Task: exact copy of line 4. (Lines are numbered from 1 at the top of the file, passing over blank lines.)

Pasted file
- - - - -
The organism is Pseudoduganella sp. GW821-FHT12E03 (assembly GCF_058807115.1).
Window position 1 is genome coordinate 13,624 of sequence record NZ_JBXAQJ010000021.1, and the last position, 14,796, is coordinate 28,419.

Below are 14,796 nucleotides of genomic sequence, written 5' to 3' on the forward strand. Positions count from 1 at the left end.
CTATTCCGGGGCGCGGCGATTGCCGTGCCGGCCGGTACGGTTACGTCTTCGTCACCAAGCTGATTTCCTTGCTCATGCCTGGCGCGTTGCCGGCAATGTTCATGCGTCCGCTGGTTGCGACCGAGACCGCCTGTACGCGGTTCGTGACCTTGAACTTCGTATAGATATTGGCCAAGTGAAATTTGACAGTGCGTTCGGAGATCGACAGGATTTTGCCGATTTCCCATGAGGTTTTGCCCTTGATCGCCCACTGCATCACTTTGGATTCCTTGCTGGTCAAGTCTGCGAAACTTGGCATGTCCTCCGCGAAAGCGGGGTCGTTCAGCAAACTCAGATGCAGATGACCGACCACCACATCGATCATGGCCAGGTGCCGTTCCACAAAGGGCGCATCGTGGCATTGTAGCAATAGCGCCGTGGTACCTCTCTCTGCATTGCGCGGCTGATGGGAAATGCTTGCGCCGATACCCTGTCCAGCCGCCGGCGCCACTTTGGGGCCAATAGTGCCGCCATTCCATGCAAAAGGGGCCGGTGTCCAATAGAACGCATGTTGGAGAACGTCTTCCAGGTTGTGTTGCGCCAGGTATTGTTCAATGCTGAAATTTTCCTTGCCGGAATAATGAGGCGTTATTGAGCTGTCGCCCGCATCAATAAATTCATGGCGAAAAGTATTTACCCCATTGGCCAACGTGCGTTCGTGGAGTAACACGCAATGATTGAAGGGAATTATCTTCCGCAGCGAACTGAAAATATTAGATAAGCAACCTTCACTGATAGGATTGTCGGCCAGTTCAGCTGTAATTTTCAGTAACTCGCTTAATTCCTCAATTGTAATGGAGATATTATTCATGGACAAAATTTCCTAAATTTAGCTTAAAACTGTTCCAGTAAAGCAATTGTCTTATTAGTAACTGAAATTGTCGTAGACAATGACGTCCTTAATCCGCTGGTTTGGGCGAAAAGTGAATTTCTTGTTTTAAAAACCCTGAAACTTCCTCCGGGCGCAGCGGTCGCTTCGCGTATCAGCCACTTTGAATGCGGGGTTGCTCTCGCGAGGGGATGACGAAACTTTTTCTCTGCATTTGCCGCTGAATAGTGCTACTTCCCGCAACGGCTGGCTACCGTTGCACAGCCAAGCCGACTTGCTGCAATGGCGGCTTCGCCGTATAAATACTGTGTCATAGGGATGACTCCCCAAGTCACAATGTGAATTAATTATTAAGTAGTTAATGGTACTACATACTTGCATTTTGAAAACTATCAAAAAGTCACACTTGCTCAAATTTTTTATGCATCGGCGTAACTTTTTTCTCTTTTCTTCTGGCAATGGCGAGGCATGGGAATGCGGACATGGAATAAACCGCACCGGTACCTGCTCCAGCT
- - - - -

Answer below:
CTATTCCGGGGCGCGGCGATTGCCGTGCCGGCCGGTACGGTTACGTCTTCGTCACCAAGCTGATTTCCTTGCTCATGCCTGGCGCGTTGCCGGCAATGTTCATGCGTCCGCTGGTTGCGACCGAGACCGCCTGTACGCGGTTCGTGACCTTGAACTTCGTATAGATATTGGCCAAGTGAAATTTGACAGTGCGTTCGGAGATCGACAGGATTTTGCCGATTTCCCATGAGGTTTTGCCCTTGATCGCCCACTGCATCACTTTGGATTCCTTGCTGGTCAAGTCTGCGAAACTTGGCATGTCCTCCGCGAAAGCGGGGTCGTTCAGCAAACTCAGATGCAGATGACCGACCACCACATCGATCATGGCCAGGTGCCGTTCCACAAAGGGCGCATCGTGGCATTGTAGCAATAGCGCCGTGGTACCTCTCTCTGCATTGCGCGGCTGATGGGAAATGCTTGCGCCGATACCCTGTCCAGCCGCCGGCGCCACTTTGGGGCCAATAGTGCCGCCATTCCATGCAAAAGGGGCCGGTGTCCAATAGAACGCATGTTGGAGAACGTCTTCCAGGTTGTGTTGCGCCAGGTATTGTTCAATGCTGAAATTTTCCTTGCCGGAATAATGAGGCGTTATTGAGCTGTCGCCCGCATCAATAAATTCATGGCGAAAAGTATTTACCCCATTGGCCAACGTGCGTTCGTGGAGTAACACGCAATGATTGAAGGGAATTATCTTCCGCAGCGAACTGAAAATATTAGATAAGCAACCTTCACTGATAGGATTGTCGGCCAGTTCAGCTGTAATTTTCAGTAACTCGCTTAATTCCTCAATTGTAATGGAGATATTATTCATGGACAAAATTTCCTAAATTTAGCTTAAAACTGTTCCAGTAAAGCAATTGTCTTATTAGTAACTGAAATTGTCGTAGACAATGACGTCCTTAATCCGCTGGTTTGGGCGAAAAGTGAATTTCTTGTTTTAAAAACCCTGAAACTTCCTCCGGGCGCAGCGGTCGCTTCGCGTATCAGCCACTTTGAATGCGGGGTTGCTCTCGCGAGGGGATGACGAAACTTTTTCTCTGCATTTGCCGCTGAATAGTGCTACTTCCCGCAACGGCTGGCTACCGTTGCACAGCCAAGCCGACTTGCTGCAATGGCGGCTTCGCCGTATAAATACTGTGTCATAGGGATGACTCCCCAAGTCACAATGTGAATTAATTATTAAGTAGTTAATGGTACTACATACTTGCATTTTGAAAACTATCAAAAAGTCACACTTGCTCAAATTTTTTATGCATCGGCGTAACTTTTTTCTCTTTTCTTCTGGCAATGGCGAGGCATGGGAATGCGGACATGGAATAAACCGCACCGGTACCTGCTCCAGCT